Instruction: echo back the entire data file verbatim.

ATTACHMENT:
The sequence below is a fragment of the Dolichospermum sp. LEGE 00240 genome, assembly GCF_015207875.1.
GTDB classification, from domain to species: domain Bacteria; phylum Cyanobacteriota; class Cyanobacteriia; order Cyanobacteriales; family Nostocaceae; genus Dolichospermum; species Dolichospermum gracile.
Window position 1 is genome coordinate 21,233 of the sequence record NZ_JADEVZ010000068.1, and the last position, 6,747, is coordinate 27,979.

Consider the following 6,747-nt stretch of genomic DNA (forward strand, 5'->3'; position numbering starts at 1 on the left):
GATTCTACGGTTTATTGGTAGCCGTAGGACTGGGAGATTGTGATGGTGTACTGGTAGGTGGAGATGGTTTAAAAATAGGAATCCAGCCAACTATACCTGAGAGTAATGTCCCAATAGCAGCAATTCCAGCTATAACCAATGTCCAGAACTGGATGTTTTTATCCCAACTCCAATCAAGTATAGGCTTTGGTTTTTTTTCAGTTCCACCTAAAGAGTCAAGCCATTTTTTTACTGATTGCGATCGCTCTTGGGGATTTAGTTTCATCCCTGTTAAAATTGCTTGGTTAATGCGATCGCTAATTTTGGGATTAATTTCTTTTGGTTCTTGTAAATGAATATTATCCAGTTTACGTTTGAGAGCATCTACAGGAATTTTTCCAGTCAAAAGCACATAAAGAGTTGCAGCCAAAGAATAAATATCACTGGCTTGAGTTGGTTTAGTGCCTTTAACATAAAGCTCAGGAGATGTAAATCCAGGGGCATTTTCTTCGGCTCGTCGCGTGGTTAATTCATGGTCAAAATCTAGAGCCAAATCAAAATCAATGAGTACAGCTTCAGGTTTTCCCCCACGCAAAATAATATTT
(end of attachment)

The sequence below is a fragment of the Dolichospermum sp. LEGE 00240 genome, assembly GCF_015207875.1.
GTDB classification, from domain to species: domain Bacteria; phylum Cyanobacteriota; class Cyanobacteriia; order Cyanobacteriales; family Nostocaceae; genus Dolichospermum; species Dolichospermum gracile.
Window position 1 is genome coordinate 21,233 of the sequence record NZ_JADEVZ010000068.1, and the last position, 6,747, is coordinate 27,979.

Consider the following 6,747-nt stretch of genomic DNA (forward strand, 5'->3'; position numbering starts at 1 on the left):
GATTCTACGGTTTATTGGTAGCCGTAGGACTGGGAGATTGTGATGGTGTACTGGTAGGTGGAGATGGTTTAAAAATAGGAATCCAGCCAACTATACCTGAGAGTAATGTCCCAATAGCAGCAATTCCAGCTATAACCAATGTCCAGAACTGGATGTTTTTATCCCAACTCCAATCAAGTATAGGCTTTGGTTTTTTTTCAGTTCCACCTAAAGAGTCAAGCCATTTTTTTACTGATTGCGATCGCTCTTGGGGATTTAGTTTCATCCCTGTTAAAATTGCTTGGTTAATGCGATCGCTAATTTTGGGATTAATTTCTTTTGGTTCTTGTAAATGAATATTATCCAGTTTACGTTTGAGAGCATCTACAGGAATTTTTCCAGTCAAAAGCACATAAAGAGTTGCAGCCAAAGAATAAATATCACTGGCTTGAGTTGGTTTAGTGCCTTTAACATAAAGCTCAGGAGATGTAAATCCAGGGGCATTTTCTTCGGCTCGTCGCGTGGTTAATTCATGGTCAAAATCTAGAGCCAAATCAAAATCAATGAGTACAGCTTCAGGTTTTCCCCCACGCAAAATAATATTT